Sunday, October 25, 2009

Telluride 350

A lot of planning has gone into this trip, but the surprises keep coming and have made for some of our best experiences.
Telluride is a ski town that used to be a mining town and is almost right on the 38th parallel. We planned to look into water issues (San Miguel Creek runs right through town), then learned that a 350 Global Climate Change event was scheduled for October 24. Mono Lake, our home in the Eastern Sierra had a similar event planned with canoes spelling out "350." In Telluride, they were making a 350 "sign" out of bicycles, solar vehicles and hybrid cars, and they asked if our Prius could become part of it! The "New Community Coalition" sponsored the local event which was also occurring, the same day, in over 5,200 locales in 181 countries, all pointing to the goal of reducing carbon dioxide in the atmosphere back down to 350 parts per million.
Our blue car ended up front and center in the picture, forming the top of the number "5," and directly in front of the court house podium. Dave was enlisted to climb up to the top of the building across the street and help the organizers with the photo shoot. Meanwhile, Janet spruced up a poster that the local high school kids had made, to make the letters stand out. It was nice to be a part of a community, if however briefly.

Telluride has solar panels on its schools and library and nearby Mountain Village has a "Green the Gondola" campaign to offset 20% of the energy used by the gondola that connects the two communities, by installing solar panels.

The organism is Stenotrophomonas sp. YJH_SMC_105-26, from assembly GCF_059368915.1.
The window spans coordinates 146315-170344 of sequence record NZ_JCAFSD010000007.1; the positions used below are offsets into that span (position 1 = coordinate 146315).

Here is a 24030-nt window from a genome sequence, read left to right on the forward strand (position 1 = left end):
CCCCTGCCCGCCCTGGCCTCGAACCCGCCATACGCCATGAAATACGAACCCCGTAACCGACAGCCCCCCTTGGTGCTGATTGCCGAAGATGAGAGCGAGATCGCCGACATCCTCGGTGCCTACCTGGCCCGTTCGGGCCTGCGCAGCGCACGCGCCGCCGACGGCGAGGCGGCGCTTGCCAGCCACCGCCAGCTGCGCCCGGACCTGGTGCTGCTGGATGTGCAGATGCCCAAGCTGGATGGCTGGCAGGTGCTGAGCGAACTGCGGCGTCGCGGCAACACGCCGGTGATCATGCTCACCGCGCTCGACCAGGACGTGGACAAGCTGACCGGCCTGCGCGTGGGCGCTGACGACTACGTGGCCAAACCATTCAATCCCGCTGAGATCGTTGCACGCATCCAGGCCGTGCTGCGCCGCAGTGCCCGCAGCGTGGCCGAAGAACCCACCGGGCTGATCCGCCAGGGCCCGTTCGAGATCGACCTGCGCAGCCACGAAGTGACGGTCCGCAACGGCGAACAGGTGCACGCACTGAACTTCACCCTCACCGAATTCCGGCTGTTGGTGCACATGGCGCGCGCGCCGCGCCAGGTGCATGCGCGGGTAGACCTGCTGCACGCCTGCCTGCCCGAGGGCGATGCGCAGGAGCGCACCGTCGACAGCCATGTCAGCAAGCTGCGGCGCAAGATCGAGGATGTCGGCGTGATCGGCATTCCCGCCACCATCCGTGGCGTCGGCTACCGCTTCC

We also learned that Ouray (our previous day's stop) was the first town in Colorado to convert its street lighting to LED bulbs.
We met another cross-country traveler, William Grote, who happened to be in Telluride and also joined in with the 350 event. This young man is making the trip west to east in a solar-powered recumbent bicycle, and reading the Lorax book to school children along the way .
It was hard to leave Telluride (next stop, Moab, Utah), but we finished off with human-powered fruit smoothies that we blended by pedaling a stationary bike!

Saturday, October 24, 2009

The Headwaters State - Colorado

We reached Salida, Colorado along with a night of winter weather. So we stayed two nights with our former Mono Basin neighbors, Shannon and Brett, took a day off from traveling, and learned about a battle led by local citizens against the export of nearby mountain "springwater" (actually groundwater) by the Nestle Co. to their Denver bottling plant.